Concept Maps

A Picture Is Worth a Thousand Words

A concept map is a special form of a web diagram for exploring knowledge and gathering and sharing information. Concept mapping is the strategy employed in developing a concept map. Which is a visual depiction of concepts, ideas, theories, or questions. Concept maps can show existent or new relations. They are aids to processing information, storing or retrieving information, and solving problems.

A concept map consists of links among nodes or cells that contain a concept, item, theory or question. The links are labeled and denote direction with an arrow symbol. Labeled links explain the relationship between the nodes. The arrow describes the direction of the relationship and reads like a sentence.

Why Use Concept Maps?

  1. To gain insight into the ways students view a scientific topic
  2. To investigate how well students understand the disciplinary-acceptable connections
  3. To capture the development of students’ ideas over time
  4. To examine valid understandings and misconceptions students hold
  5. To assess the structural complexity of the relationships students depict

What to Use Concept Maps For

  • Learning terms, facts, and concepts belonging to a specific subject
  • Organizing information into meaningful categories
  • Synthesizing and integrating information, ideas, and concepts
  • Thinking about the “big picture” and seeing connections among concepts
  • Thinking creatively about a subject
  • Improving long-term memory skills for accessible knowledge
  • Developing higher-level thinking skills, strategies, and habits
  • Using graphics effectively
  • Providing a wealth of information at a glance
  • Developing an understanding of a body of knowledge.
  • Making new relations between already known knowledge.
  • Exploring new questions and solutions
  • As an aid in solving problems.

What to Ask When Using Concept Maps

  • What is the central word, concept, research question or problem around which to build the map?
  • What are the concepts, items, descriptive words or questions that can be associated with the concept, topic, research question or problem?

When Working With Concept Maps

  • Use a top down approach, working from general to specific
  • Use a free association approach by brainstorming nodes and then developing links and relationships. Use different colors and shapes for nodes & links to identify different types of information. Use different colored nodes to identify pre-existing and new information. Use a cloud node to identify a question.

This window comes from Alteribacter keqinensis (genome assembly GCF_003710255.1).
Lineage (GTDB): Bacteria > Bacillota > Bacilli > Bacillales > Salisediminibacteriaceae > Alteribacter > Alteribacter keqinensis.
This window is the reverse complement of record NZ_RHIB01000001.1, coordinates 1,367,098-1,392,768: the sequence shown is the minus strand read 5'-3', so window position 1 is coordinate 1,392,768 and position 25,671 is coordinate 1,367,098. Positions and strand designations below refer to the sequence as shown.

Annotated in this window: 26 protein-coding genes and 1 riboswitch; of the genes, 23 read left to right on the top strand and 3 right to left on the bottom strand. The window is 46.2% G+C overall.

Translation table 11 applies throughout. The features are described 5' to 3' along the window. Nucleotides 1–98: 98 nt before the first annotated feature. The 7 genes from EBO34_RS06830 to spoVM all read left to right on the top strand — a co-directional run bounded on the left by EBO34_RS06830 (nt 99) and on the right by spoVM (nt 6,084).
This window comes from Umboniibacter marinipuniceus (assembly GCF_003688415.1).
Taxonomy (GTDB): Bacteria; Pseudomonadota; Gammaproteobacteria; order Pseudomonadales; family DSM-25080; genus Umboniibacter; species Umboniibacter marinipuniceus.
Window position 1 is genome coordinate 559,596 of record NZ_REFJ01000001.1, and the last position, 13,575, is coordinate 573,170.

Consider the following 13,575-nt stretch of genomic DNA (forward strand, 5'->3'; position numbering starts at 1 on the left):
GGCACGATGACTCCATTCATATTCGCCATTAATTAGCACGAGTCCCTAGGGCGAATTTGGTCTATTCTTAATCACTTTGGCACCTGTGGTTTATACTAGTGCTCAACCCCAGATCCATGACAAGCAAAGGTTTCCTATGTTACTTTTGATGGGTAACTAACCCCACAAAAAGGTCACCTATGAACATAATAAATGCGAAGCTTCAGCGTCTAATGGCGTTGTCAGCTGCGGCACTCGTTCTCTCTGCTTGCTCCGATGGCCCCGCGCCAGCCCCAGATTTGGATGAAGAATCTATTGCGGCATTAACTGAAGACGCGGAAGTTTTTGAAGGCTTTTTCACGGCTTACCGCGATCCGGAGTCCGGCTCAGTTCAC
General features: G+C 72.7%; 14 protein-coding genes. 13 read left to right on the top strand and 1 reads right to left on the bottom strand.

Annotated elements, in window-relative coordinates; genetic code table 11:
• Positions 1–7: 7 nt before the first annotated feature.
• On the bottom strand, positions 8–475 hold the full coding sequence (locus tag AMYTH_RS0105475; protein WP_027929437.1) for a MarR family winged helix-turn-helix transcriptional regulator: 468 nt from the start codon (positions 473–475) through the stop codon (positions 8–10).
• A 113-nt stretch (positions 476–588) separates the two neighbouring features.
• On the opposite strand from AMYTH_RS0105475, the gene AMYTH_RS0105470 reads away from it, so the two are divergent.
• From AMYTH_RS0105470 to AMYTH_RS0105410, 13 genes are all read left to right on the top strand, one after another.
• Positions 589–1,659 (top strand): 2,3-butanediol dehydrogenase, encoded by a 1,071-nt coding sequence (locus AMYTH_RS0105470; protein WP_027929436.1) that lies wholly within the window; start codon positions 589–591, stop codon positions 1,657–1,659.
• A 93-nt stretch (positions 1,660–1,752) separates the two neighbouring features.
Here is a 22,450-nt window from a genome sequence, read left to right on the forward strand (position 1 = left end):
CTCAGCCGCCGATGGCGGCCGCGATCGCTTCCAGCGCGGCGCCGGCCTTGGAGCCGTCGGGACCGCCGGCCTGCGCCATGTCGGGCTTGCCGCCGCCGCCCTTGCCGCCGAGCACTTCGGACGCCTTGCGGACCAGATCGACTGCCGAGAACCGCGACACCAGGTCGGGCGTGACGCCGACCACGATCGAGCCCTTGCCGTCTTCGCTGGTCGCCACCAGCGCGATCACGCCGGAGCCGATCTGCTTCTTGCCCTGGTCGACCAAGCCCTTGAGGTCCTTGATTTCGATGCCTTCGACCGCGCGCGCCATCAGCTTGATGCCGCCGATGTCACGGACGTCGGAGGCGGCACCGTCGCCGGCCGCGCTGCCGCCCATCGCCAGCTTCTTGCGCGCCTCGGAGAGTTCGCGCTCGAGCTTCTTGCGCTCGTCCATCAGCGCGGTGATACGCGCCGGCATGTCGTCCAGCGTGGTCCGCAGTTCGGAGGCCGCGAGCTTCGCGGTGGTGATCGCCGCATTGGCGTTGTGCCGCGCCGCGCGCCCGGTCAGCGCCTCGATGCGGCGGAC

• Gather information to a question in the question node.

Practical Aplications for Students

  • Note-taking during lecture
  • Group brainstorming
  • Planning studies and career
  • Providing graphics for presentations and term papers
  • Outlining projects, term papers, and presentations.
  • Refining creative and critical thinking about problems, questions, explorative ideas

Step-by-Step Instructions

For Learning Factual and Conceptual Knowledge

  • Introduce a concept that is familiar to all students, or ask students to start from conceptual knowledge they are familiar with
  • Have students write down 10 additional concepts that they associate with this main concept
  • Ask them to rank the 10 concepts from “most general and inclusive” to “least general and inclusive” or from “most important” to “least important.” This step will require several minutes.
  • Tell students to write the “most general” or “most important” concept near the top of a large piece of paper (poster board or butcher paper are excellent, but regular notebook paper will suffice). Have them enclose this “superordinate concept” in a box or oval. Use pencils instead of pens! (Post-its® are excellent for this step.)
  • Explain that you want them to connect concepts from their list, one pair at a time with directional links and, most importantly, to label the linking lines. Continue this process until all concepts appear on the map.
  • Give students plenty of time (actual amount varies with the level of the class and the difficulty of the question). Encourage them to include a lot of branching and many levels of hierarchy. Put special emphasis on cross-linking concepts in one area of the map with those in other areas. Note that they may add as many additional concepts as they wish to make their maps unique and personally meaningful. Remind them that the boxes or ovals should contain only one or two words or a very short and clear description of the concept. Tell them that they may re-draw their maps as often as they wish.
  • Encourage creativity.
  • Select several students to share their maps with the class. You could provide a transparency for each group to display their maps. Focus attention on appropriate connections between concepts.
  • Remind students that concept maps may be a very helpful way to study. They can be used to condense many pages of textbook verbiage into a succinct summary. Concept maps make useful visual aids for presenting relationships between theoretical concepts and help users come up with a new research questions, or solutions to a problem.
  • In the next class, introduce a central concept from your course and ask your students to construct a concept map on this topic. Collect the maps and review them, but don’t grade them. You may want to suggest ways the maps could be improved.